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We recently took a weekend jaunt down to Cincinnati (or “Cinciana” as my son calls it) to view the touring exhibit , “St. Peter and the Vatican: The Legacy of the Popes.”

It was interesting, but not in ways that I expected.

I was startled, first of all by how overtly evangelistic the exhibit was, letting us know from the film we had to watch before we entered as well as the introductory placards that what we were about to see was about those men whom Jesus had chosen to lead his church. Period.

Well. I guess there won’t be many Baptist groups sending busses to this one.

Especially with the cast of Pope John Paul II’s hand that ends the exhibit, and which you are invited to touch.

This might also explain why the exhibit is being presented in places like Houston and Cincinnati, rather than Los Angeles and New York City.

The exhibit tells the history of the papacy and the Vatican, beginning with Peter and the traditional location of his remains on that spot, moves to Constantine’s construction of a basilica, and then, by necessity, skips to the 15th century and the building of St. Peter’s , since during the intervening years, the center of papal administration was not, in fact the Vatican, but rather the Lateran – or Avignon, France for a few years as well.

There were certainly some interesting artifacts on display: a fifth-century mosaic of St. Peter, huge ciboria, a little hammer they used to use to tap a pope’s head to make sure he was dead, the hand-written diaries of several papal conclaves, papal seals, bejeweled tiaras, a liturgical drinking straw, whatever that is, and, oddly enough, in this museum setting, a rather significant relic of Pope Pius V: a finger bone with a ring still encircling it.

Unfortunately, in my mind, the art itself wasn’t terrifically or uniquely impressive – the collections of almost every major art museum I’ve seen in the Midwest over the past three years hold more depth of religious, and even liturgical art and artifacts than what we saw in this exhibit.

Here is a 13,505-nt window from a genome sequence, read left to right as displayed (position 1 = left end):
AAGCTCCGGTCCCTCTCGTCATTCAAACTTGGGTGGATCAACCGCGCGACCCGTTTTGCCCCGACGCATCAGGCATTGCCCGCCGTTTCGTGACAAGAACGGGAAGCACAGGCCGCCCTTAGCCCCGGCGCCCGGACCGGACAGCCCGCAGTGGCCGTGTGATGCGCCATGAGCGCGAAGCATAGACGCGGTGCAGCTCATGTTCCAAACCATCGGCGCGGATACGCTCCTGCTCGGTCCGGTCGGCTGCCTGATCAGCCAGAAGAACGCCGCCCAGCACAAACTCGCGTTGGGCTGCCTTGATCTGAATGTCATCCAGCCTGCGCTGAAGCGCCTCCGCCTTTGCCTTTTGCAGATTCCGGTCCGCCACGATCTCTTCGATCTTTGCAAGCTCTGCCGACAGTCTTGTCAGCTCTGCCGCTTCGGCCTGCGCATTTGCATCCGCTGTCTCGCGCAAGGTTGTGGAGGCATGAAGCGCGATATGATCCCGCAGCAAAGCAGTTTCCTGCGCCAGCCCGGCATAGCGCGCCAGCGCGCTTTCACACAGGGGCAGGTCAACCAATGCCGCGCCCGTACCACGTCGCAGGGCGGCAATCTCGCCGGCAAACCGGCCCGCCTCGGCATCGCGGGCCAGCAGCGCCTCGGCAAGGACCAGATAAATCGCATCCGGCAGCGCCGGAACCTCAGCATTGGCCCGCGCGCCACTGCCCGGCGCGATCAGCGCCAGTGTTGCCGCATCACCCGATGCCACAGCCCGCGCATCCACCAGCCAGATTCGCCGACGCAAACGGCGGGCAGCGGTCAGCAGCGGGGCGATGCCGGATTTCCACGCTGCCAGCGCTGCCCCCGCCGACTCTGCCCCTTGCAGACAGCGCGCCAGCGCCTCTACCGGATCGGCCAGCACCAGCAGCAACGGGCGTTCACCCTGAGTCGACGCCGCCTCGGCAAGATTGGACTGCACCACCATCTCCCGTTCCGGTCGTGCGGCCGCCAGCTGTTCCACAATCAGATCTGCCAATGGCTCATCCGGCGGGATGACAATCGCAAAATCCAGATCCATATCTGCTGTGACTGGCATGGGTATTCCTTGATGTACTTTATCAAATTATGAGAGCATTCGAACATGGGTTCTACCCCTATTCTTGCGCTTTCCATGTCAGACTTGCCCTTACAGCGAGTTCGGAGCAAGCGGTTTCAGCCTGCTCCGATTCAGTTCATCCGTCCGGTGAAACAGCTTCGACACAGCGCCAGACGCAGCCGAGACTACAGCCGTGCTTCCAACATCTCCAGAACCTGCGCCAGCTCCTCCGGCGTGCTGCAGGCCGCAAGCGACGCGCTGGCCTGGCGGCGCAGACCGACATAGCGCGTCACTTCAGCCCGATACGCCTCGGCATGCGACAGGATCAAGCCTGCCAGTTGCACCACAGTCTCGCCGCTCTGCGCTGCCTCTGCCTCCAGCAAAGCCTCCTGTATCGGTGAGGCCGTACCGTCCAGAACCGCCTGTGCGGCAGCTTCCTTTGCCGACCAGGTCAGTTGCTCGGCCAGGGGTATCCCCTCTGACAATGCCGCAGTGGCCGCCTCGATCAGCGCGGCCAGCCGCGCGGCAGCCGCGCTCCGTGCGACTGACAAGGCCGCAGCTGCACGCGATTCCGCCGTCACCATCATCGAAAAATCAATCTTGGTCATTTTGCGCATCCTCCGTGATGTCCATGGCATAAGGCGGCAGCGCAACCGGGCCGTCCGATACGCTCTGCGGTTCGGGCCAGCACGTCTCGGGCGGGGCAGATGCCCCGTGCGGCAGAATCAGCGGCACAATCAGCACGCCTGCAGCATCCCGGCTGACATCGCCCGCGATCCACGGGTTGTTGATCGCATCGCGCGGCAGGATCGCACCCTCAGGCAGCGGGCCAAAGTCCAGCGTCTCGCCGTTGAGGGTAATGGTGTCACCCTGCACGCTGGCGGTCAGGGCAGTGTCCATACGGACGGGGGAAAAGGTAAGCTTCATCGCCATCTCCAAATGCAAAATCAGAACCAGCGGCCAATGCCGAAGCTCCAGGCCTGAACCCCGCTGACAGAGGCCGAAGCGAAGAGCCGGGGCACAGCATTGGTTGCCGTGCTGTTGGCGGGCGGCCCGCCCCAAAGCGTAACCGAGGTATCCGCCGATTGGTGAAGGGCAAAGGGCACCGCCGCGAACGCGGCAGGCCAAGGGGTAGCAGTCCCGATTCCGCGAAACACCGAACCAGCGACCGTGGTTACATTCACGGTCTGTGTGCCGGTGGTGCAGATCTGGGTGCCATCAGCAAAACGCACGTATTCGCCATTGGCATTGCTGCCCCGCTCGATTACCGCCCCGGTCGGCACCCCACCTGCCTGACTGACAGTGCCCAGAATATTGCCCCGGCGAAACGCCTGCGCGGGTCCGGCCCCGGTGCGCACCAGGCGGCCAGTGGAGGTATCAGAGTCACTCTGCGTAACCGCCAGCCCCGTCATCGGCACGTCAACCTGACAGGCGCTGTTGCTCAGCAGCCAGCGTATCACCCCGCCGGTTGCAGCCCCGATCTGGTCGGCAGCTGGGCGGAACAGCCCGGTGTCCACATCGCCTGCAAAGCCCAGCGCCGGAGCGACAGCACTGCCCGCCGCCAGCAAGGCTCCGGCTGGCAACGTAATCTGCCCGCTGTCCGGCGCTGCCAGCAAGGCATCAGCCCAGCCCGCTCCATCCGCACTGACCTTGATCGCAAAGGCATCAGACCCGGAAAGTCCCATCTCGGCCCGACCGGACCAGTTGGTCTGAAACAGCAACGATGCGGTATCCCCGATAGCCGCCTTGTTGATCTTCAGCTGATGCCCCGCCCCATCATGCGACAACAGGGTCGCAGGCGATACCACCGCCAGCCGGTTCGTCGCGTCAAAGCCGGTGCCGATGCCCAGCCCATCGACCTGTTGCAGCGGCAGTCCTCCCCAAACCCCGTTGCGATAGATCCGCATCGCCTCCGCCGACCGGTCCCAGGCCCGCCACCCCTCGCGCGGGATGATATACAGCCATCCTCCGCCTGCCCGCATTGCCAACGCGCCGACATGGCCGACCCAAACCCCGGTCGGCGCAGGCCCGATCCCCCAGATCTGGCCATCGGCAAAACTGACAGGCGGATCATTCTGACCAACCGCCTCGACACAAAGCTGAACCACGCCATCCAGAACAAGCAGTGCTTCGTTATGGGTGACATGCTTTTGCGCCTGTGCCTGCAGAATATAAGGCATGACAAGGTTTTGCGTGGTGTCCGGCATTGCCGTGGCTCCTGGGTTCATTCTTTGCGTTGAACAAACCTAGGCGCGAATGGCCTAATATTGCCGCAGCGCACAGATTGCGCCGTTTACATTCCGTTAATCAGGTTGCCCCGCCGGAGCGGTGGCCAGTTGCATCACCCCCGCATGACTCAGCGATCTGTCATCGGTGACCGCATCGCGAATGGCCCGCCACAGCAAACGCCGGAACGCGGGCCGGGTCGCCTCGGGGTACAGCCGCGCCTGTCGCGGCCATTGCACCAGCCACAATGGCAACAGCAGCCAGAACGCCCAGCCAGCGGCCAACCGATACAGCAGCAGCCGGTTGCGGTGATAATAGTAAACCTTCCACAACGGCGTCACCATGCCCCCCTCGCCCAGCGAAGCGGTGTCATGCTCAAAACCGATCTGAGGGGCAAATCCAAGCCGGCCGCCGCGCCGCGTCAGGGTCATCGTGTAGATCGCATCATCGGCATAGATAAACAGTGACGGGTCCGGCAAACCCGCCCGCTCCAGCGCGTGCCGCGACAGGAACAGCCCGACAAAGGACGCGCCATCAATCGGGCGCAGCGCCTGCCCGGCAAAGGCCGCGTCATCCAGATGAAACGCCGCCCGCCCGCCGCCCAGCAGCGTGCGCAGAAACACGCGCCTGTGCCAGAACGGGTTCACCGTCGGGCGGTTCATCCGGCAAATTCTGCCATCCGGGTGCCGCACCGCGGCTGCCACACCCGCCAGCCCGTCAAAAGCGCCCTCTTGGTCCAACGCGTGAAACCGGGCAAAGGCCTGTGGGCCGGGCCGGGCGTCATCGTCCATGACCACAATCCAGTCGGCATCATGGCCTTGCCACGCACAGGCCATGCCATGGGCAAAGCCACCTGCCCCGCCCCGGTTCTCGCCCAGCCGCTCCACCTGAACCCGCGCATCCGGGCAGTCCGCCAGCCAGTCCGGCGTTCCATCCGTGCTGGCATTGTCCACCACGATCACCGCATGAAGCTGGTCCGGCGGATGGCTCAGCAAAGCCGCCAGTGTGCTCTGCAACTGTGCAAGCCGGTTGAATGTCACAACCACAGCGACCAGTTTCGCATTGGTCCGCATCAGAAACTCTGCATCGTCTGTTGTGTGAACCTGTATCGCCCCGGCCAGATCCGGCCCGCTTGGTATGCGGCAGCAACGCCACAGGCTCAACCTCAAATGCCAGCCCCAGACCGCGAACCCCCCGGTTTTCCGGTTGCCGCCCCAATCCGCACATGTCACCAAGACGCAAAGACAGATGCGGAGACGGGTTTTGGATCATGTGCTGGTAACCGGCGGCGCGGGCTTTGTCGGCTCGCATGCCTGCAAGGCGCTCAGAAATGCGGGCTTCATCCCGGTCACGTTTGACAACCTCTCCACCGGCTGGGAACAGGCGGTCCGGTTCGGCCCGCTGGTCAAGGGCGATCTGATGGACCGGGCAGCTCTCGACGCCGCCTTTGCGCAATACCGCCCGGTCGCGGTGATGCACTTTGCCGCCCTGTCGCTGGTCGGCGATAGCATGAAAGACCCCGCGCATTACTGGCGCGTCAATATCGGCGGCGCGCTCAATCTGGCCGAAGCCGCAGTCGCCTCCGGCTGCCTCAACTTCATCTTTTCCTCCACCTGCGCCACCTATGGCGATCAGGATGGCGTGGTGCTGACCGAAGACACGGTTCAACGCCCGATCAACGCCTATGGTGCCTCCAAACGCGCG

As it happens, I took in this exhibit the day after I (finally) saw The Passion of the Christ. It was an interesting juxtaposition, to say the least. Being immersed for two hours in the intensely redemptive suffering and sacrifice of Jesus at the hands of earthly powers and principalities, and then standing, blinking, in front of the heavily bejeweled tiaras of the Vicar of Christ gives one more than a little food for thought.

Papal fingers aside, I was particularly struck by two objects. One was a small paten and chalice set used by priests at Auschwitz. The other was a fascinating liturgical book stand, carved out of wood in the shape of a shell, that had been used centuries ago by missionaries to Latin America.

Perhaps it all works together somehow. Perhaps missionaries would not have been able to cross the world without the support of a wealthy papacy. Perhaps a papacy with deep roots in the world of nations and politics and economics stabilized the institution so that victims of persecution would have a church to come back to when they emerged back into the light.

Perhaps.

In a long clear glass case between other cases of crosiers and ciboria, was a staff with a little bowl on top. At a papal coronation, material is placed in the bowl, then set afire. It burns in a flash, and as it does, a Latin phrase is recited three times: “Sic transit gloria mundi” – So passes the glories of the world.

Living out our faith in the complexity and temptations of the real world is a challenge for all of us, not just popes. The way of the Passion lies before us – but will we follow?
The story is told that this same St. Peter, the focus of our exhibit, was fleeing Rome and his execution when Jesus appeared to him. Uttering another well-known Latin phrase, Peter asked him, “Domine, quo vadis?”
“To my execution,” Jesus answered. And Peter turned back and followed.

The glories of the world.

The way of the Passion.

Quo vadis?

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